Why You Should Visit the Summer Palace of Tipu Sultan, One of the Most Powerful Rulers of India

Tipu Sultan was the most feared Indian of his time in Britain. When he died there were jubilant celebrations in Britain, with authors, playwrights and painters creating works to celebrate it. Kate Brittlebank, author of “Tiger: The Life of Tipu Sultan, further wrote that Tipu Sultan was the only Indian ruler who understood the dangers the British posed to India. He fought four wars to oust them from India. In this sense he could be called the first freedom fighter in the Indian subcontinent. When visiting Bangalore, I highly recommend that you visit the summer palace of Tipu Sultan.

It is a peaceful tourist spot in the hustle and bustle of Bangalore.

Despite its location within the extremely busy and chaotic city of Bangalore, Tipu Sultan’s summer palace is peaceful and quiet. We visited on a weekday afternoon and there were only a handful of foreign and local tourists.

The place is easily accessible. You can use any taxi service provider (we downloaded and used Grab). There’s hardly any queue at the ticket counter. Plus you can complete your tour in an hour, giving you ample time to explore other places in the city.

This palace is unique and distinct from most other palaces because the entire palace is made of teak.

The Muslim rulers of the Indian subcontinent were known for their lavish lifestyles and luxurious palaces. The Mughal Emperors had lived in opulence, examples of which include the Fatehpur Sikri and Agra Fort—a UNESCO World Heritage site. Similarly, the Nizams of Hyderabad lived in the grand Chowmahalla Palace.

In comparison, therefore, Tipu Sultan’s wooden palace is small and humble. There are no grand marble carvings inlaid with jewels. There is no courtyard the size of an entire city.

Immaculate gardens on both sides of the main pathway leads you to the double-floored palace. They say Tipu Sultan had a fondness for manicured lawns and greenery. There were a few bushes of roses in full bloom.

Built on a stone plinth, the façade has gigantic fluted pillars in wood with stone bases that support huge wooden beams constituting the structure. Cusped arches and brackets swing off the pillars in typical Indo-Islamic style, painted and polished in two different colours to accentuate the carvings on them. Floral motifs on red surfaces adorn the walls and wooden ceilings of the entire palace. (source)

Tipu Sultan endearingly called his summer palace Rashk-e-Jannat, or the “Envy of Heaven”. Although now dilapidated, it still retains the original elegant teak pillars. Look closely to find fading yet beautiful floral motifs and designs all over the palace.

There is a tiny museum that contains a lot of history and valuable paintings.

The museum gives some interesting insights into the lives and times of Tipu Sultan. It also displays a set of fascinating artefact. Look out for the Mysorean rockets, a replica of Tipu’s Tiger, and Tipu’s grand throne. With a range of nearly two miles, the Mysorean rockets were widely used under Sultan’s rule and posed a big threat to the British army.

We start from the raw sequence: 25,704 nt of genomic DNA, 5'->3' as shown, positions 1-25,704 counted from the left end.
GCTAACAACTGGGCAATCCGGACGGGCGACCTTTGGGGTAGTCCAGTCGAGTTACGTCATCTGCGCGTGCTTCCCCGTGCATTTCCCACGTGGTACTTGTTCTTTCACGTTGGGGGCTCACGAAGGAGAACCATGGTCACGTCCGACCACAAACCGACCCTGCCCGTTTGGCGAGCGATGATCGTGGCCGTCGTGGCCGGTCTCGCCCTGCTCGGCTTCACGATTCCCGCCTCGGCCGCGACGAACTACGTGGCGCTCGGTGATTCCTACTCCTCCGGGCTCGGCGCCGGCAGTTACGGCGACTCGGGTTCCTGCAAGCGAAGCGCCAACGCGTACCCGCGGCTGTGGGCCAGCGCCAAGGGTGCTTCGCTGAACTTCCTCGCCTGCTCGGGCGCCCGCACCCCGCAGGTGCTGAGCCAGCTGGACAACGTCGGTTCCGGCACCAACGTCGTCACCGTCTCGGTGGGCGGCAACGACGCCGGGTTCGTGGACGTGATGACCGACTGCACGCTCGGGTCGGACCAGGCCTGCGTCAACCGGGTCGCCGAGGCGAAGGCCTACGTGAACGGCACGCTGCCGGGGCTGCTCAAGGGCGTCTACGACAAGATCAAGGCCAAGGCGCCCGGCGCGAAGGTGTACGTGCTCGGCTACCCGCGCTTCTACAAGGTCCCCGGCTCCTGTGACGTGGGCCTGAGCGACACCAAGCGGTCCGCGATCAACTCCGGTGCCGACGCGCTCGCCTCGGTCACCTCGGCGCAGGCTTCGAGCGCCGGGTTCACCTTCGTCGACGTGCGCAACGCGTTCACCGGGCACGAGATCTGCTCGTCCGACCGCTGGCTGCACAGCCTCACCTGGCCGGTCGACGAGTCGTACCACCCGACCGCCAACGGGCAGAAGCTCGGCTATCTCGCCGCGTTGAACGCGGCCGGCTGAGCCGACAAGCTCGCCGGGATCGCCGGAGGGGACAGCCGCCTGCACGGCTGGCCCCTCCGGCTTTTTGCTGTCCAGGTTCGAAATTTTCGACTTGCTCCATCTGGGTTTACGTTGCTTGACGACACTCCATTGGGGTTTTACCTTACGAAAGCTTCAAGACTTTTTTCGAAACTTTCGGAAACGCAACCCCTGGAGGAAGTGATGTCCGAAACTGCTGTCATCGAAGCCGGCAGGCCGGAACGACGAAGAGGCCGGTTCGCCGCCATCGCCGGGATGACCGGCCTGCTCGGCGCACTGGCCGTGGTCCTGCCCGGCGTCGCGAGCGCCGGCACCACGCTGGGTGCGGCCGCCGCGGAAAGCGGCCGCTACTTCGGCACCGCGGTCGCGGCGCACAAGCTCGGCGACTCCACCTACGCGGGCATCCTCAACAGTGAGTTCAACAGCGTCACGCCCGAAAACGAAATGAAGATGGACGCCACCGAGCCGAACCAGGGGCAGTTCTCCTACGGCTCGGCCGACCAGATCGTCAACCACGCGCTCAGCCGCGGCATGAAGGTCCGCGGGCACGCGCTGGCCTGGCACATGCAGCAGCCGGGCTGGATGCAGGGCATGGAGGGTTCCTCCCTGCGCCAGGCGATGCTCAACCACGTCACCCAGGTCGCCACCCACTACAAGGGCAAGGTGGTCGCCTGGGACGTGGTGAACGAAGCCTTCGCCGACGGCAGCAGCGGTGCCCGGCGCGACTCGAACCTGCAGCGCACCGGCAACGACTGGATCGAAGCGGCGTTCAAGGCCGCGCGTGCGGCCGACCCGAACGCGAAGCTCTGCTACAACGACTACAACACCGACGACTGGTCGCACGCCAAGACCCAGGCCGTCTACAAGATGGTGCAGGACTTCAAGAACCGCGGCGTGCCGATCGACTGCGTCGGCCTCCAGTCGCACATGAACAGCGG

Another striking artefact is the replica of Tipu’s Tiger, a rather curious mechanical toy (a life-size wooden effigy) of a tiger mauling a British officer. However, the original toy is part of the collection at Victoria and Albert Museum in London.

An interesting story surrounds the Sultan’s throne. He had vowed to seat himself on a very extravagant throne decked with gold and diamonds, once he defeated the British army. As history would have it, Sultan lost the war, and British dismantled and sold the throne (it was simply too heavy for them to take the throne in its entirety!).

Photography is strictly prohibited in the museum.

Befriend the security guard. If you’re nice to him, he’ll gladly tell you interesting stories about the palace and its former royal occupants.

A young couple climbed up the stairs to the second floor of the palace. While the lady kept looking out for the security staff, the man quickly climbed into one of the balconies for a picture. Now, taking into consideration that this palace is almost 300 years old, most parts are battered and rickety. Therefore, all the balconies are off-limits. I was taking pictures of the pillars on the ground floor when both the security guy and I saw the man posing in the balcony, the lady taking pictures of him. Alarmed, the security immediately asked the guests to leave the balcony.

“We get in trouble when guests don’t follow the rules around here,” he said out loud. Masood and I were the only ones near him so we ended up striking up a conversation. The guy was knowledgeable and he shared so many interesting stories of the palace!

Tipu Sultan was not an outside invader. He was a son of the soil, the third generation of his family born in south India.

A brave warrior, he died on 4 May 1799 while fighting the British forces in the Fourth Anglo-Mysore War. As one of the first Indian kings to have died on the battlefield while defending his kingdom against the Colonial British, he was officially recognized by the Government of India as a freedom fighter.

Tipu Sultan’s Summer Palace Bangalore
Address: Albert Victor Road, Chamrajpet, Bengaluru, Karnataka, 560018, India
Open daily: 8:30 am – 5:30 pm
Tickets: ₹15 per person for Indians and ₹200 per person for Foreign Tourists

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